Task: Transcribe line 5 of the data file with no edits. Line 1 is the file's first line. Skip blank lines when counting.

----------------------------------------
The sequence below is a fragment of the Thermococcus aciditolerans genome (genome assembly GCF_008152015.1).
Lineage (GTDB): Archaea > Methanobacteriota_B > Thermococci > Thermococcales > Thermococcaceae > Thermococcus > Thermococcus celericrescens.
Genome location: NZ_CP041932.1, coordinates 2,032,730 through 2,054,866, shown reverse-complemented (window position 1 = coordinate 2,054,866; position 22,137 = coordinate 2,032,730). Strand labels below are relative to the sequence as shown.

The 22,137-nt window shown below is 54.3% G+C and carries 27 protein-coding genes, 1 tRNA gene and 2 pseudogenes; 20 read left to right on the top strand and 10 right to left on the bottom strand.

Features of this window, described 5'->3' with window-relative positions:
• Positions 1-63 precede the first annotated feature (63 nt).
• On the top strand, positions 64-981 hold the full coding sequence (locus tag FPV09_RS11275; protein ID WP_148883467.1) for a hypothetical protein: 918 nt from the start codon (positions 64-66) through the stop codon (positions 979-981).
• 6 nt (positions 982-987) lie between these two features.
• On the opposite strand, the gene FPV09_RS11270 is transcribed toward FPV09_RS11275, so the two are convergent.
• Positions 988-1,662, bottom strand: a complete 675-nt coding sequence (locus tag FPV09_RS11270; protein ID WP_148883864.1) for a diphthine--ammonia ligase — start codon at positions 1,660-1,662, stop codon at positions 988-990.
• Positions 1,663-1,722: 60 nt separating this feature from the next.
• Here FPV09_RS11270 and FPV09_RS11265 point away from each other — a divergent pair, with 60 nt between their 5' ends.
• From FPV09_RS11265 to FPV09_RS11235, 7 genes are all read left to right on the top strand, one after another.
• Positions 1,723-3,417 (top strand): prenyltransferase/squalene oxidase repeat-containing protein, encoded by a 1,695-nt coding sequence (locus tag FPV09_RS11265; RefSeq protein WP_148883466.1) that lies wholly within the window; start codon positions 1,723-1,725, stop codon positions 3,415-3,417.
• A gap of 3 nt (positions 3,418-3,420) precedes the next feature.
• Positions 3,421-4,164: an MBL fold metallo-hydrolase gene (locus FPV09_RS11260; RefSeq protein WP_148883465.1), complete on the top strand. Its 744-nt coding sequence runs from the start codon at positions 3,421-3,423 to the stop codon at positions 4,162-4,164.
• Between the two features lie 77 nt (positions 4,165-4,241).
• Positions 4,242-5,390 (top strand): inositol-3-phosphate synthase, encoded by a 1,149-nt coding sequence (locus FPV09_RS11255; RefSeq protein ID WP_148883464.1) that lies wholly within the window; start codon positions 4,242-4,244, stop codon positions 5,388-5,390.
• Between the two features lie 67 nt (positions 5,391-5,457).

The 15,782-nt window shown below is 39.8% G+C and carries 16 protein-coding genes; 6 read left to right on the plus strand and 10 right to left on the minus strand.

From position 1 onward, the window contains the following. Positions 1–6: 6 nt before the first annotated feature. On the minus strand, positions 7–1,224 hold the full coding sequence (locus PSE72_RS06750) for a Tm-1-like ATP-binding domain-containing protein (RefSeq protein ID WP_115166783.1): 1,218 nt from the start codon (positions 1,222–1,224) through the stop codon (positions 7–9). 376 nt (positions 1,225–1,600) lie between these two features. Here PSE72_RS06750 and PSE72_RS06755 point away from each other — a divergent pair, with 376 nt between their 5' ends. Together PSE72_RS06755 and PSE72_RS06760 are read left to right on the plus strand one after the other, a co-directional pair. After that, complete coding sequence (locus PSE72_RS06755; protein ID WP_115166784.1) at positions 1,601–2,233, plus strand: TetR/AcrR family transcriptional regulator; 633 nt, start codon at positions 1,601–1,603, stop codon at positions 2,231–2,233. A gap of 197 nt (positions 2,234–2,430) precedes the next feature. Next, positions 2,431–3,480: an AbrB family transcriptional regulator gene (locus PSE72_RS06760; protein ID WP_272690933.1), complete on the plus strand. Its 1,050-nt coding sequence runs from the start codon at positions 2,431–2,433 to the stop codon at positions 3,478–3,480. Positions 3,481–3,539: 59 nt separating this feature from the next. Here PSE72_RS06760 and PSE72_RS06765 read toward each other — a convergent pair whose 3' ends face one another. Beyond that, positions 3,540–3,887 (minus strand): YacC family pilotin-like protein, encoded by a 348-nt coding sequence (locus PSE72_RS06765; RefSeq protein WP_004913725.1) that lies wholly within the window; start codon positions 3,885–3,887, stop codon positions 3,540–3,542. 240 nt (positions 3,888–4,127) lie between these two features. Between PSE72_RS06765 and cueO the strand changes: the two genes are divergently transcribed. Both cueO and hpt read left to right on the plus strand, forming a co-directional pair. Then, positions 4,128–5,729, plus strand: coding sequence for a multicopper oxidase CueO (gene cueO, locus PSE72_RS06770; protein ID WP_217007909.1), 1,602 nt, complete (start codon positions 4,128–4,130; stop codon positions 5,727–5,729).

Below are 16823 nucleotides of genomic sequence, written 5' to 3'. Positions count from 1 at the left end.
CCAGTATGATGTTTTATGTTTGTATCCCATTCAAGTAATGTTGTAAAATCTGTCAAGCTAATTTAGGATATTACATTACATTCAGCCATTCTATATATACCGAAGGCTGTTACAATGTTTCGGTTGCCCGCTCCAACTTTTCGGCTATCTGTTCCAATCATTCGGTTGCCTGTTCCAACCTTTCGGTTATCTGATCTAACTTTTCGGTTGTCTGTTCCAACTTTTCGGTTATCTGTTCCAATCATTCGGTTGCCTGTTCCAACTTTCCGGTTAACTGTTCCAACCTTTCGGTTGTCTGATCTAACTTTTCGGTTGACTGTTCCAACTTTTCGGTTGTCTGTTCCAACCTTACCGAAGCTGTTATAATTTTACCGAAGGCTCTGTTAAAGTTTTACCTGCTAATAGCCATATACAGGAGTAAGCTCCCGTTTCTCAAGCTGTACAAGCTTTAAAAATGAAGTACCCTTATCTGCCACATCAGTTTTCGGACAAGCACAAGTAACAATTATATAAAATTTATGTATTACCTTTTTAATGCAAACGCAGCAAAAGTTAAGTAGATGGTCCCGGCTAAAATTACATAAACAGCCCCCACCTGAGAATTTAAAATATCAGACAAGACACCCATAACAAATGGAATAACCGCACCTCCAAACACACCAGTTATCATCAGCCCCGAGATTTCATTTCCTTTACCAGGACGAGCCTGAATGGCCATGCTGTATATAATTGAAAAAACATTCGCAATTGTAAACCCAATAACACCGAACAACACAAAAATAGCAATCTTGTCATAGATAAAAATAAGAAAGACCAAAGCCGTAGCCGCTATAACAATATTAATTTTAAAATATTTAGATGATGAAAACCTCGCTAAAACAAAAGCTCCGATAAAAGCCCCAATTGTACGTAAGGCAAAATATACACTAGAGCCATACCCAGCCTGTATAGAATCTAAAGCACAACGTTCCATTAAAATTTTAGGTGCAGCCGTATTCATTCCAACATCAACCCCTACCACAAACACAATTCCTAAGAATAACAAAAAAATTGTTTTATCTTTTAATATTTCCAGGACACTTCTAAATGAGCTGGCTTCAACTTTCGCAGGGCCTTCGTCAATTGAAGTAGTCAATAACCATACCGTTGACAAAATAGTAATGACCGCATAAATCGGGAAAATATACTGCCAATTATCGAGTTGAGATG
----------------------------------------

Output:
Features of this window, described 5'->3' with window-relative positions: